** **

**COMP-362: Honours Algorithm Design**

**Fall 2009**

**Lecture
topics and suggested readings**

** **

Lecture 1 (1 September):

Course
introduction

A
tour through course ideas as illustrated by Shotgun DNA sequencing and Shortest
Common Superstring

Lecture 2 (3 September):

Intro
to dynamic programming

Fibonacci,
Making Change, Longest Common Subsequence

Read
KT 6.2 and KT 6.6 (Sequence alignment is very similar to LCSubSeq)

Lecture 3 (8 September):

Optimal
triangulation of a convex polygon

Optimal
binary search trees (Read CLRS 15.5 if you want to learn more)

Read
KT 6.4 and KT 6.5 for more examples

Lecture 4 (10 September):

Shortest
paths (Bellman-Ford)

Testing
for the presence of negative weight cycles

Read
KT 6.8 and KT 6.10

Lecture 5 (15 September):

Advanced
dynamic programming techniques

Hirschberg’s
trick (space efficiency): read KT 6.7

Exploiting
sparseness (time efficiency)

Lecture 6 (17 September):

Greedy
algorithms for set selection

Matroids

Read
CLRS 16.4

Lecture 7 (22 September):

Intro
to linear programming

Duality

Read
CLRS 29.1, 29.2 and 29.3 (can omit proof of strong duality for now)

Lecture 8 (24 September):

Intro
to flows and cuts

Read
KT 7.1 and 7.2

Lecture 9 (29 September):

Two
proofs that max-flow=min-cut

Ford-Fulkerson
algorithm

Lecture 10 (1 October):

Edmonds-Karp
and Dinitz improvements

Matchings

Hall’s
Theorem

Read
KT 7.3, 7.5

Lecture 11 (6 October):

Disjoint paths and Menger’s theorem (KT 7.6)

Circulations (KT 7.7)

Applications:

Survey design (KT 7.8)

Image segmentation (KT 7.10)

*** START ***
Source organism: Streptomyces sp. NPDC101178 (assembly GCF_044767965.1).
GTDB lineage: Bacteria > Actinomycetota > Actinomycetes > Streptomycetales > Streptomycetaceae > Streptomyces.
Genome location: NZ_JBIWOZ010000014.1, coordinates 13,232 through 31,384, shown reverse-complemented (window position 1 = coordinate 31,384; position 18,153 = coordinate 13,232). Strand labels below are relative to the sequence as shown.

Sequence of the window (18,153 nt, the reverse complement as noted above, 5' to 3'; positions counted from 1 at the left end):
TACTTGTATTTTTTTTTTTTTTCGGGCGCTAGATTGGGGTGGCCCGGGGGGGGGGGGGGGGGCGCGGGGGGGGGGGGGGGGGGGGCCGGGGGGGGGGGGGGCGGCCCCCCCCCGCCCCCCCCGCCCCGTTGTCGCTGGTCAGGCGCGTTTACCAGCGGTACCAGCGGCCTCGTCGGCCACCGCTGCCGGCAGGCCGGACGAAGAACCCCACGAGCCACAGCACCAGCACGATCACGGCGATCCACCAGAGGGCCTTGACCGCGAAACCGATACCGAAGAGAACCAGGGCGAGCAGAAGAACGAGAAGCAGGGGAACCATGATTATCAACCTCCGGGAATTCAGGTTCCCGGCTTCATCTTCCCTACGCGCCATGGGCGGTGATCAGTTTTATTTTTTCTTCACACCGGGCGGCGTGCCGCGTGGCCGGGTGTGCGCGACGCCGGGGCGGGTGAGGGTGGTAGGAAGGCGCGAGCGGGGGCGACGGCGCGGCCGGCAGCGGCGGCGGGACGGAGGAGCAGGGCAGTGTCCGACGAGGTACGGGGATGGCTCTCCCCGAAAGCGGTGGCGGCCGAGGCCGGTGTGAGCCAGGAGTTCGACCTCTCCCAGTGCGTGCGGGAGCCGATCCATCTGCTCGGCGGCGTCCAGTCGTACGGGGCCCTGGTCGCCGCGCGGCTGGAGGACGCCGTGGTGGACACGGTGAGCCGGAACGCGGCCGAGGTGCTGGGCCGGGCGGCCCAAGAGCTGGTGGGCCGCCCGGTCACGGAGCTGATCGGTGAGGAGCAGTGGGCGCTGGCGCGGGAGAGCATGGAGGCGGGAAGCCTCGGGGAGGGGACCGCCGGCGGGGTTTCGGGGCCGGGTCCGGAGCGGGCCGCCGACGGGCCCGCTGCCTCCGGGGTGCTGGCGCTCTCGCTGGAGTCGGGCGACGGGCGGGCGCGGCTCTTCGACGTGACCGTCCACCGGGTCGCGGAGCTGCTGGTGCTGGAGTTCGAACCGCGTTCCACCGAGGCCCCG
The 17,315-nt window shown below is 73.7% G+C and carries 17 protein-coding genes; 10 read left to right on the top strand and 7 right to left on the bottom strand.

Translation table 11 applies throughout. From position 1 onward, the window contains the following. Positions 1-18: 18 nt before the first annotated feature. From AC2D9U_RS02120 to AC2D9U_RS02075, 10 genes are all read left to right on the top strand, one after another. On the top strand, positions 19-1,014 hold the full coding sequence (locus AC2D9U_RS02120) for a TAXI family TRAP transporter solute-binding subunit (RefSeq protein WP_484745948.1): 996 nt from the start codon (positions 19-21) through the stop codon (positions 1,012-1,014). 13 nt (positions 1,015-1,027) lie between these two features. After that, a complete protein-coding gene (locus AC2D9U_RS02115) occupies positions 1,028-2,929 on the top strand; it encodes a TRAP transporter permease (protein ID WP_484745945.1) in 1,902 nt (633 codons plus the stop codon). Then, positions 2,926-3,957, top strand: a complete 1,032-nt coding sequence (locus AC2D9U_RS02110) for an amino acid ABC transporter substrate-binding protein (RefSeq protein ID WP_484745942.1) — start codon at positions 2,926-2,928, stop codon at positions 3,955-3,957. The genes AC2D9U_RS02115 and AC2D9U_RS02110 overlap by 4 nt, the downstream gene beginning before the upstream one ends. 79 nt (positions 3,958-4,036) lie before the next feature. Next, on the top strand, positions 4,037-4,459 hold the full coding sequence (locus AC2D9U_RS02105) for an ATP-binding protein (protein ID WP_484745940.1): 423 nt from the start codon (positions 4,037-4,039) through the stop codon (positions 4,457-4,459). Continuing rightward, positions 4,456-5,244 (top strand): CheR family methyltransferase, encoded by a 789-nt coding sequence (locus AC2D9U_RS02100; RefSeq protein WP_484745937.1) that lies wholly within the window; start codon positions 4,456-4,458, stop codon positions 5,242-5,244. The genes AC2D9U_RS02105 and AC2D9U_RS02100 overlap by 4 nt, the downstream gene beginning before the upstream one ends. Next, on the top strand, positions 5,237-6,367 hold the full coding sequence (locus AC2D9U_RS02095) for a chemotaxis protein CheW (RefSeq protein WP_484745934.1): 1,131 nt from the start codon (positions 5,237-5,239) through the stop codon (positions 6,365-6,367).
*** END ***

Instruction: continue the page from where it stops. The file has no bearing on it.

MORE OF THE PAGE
Project selection (KT 7.11)

Baseball elimination (KT 7.12)

Lecture 12 (8 October):

Simplex
algorithm

For a more formal presentation, see
CLRS 29.3

See also notes on WebCT

Lecture
13 (13 October):

Simplex example (see slides)

Proof of strong duality

Comparison of simplex and
Ford-Fulkerson for max-flow

Lecture
14 (15 October):

More on duality:

Interpretation of the
dual

LP and dual LP for
shortest path

Lecture 15 (20 October):

Circuit
evaluation by linear programming

Circuit-SAT

Definition
of NP

Read
KT 8.1, 8.2

Lecture 16 (22 October):

Cook-Levin
Theorem

NP-completeness
of 3-SAT and Independent Set

Read KT 8.3, 8.4.

For further enjoyment, read Aaronson’s lecture
notes.

Lecture 17 (27 October):

NP-completeness
of Clique, Vertex Cover, Hamiltonian Cycle, Travelling Salesman and 3d Matching

Read KT 8.2, 8.5.

Lecture
18 (29 October):

Problem session (Anil Ada)

Lecture
19 (3 November):

Midterm

Lecture
20 (5 November):

NP-completeness of Zero-One
Equations, Integer Linear Programming, k-Coloring

Read KT 8.6, 8.7

Lecture
21 (10 November):

co-NP: Read KT 8.8, 8.9, 8.10

Backtracking

Branch and Bound

Lecture
22 (15 November):

Introduction to approximation
algorithms

Greedy algorithm for set cover: KT
11.3

LP rounding approach to set cover:
KT 11.6

Lecture 23 (17 November):

2-approximation
of metric TSP

Inapproximability
of general TSP

Arbitrarily
good approximation of knapsack: KT 11.8

Knapsack
and the cosmological constant (unexamined material)

Lecture 24 (19 November):

Fixed
parameter tractability

Searching
for small vertex covers

Definition
of tree-width

Tree-width
of control flow graphs

Lecture 25 (24 November):

Edge
separation property in tree decompositions

Linear
time algorithm for max weight independent set in graphs with bounded tree-width

Lecture 26 (26 November):

Finish
proof that max wt indep set recurrence is correct

Graph
properties expressible using monadic second order logic

Finding
tree decompositions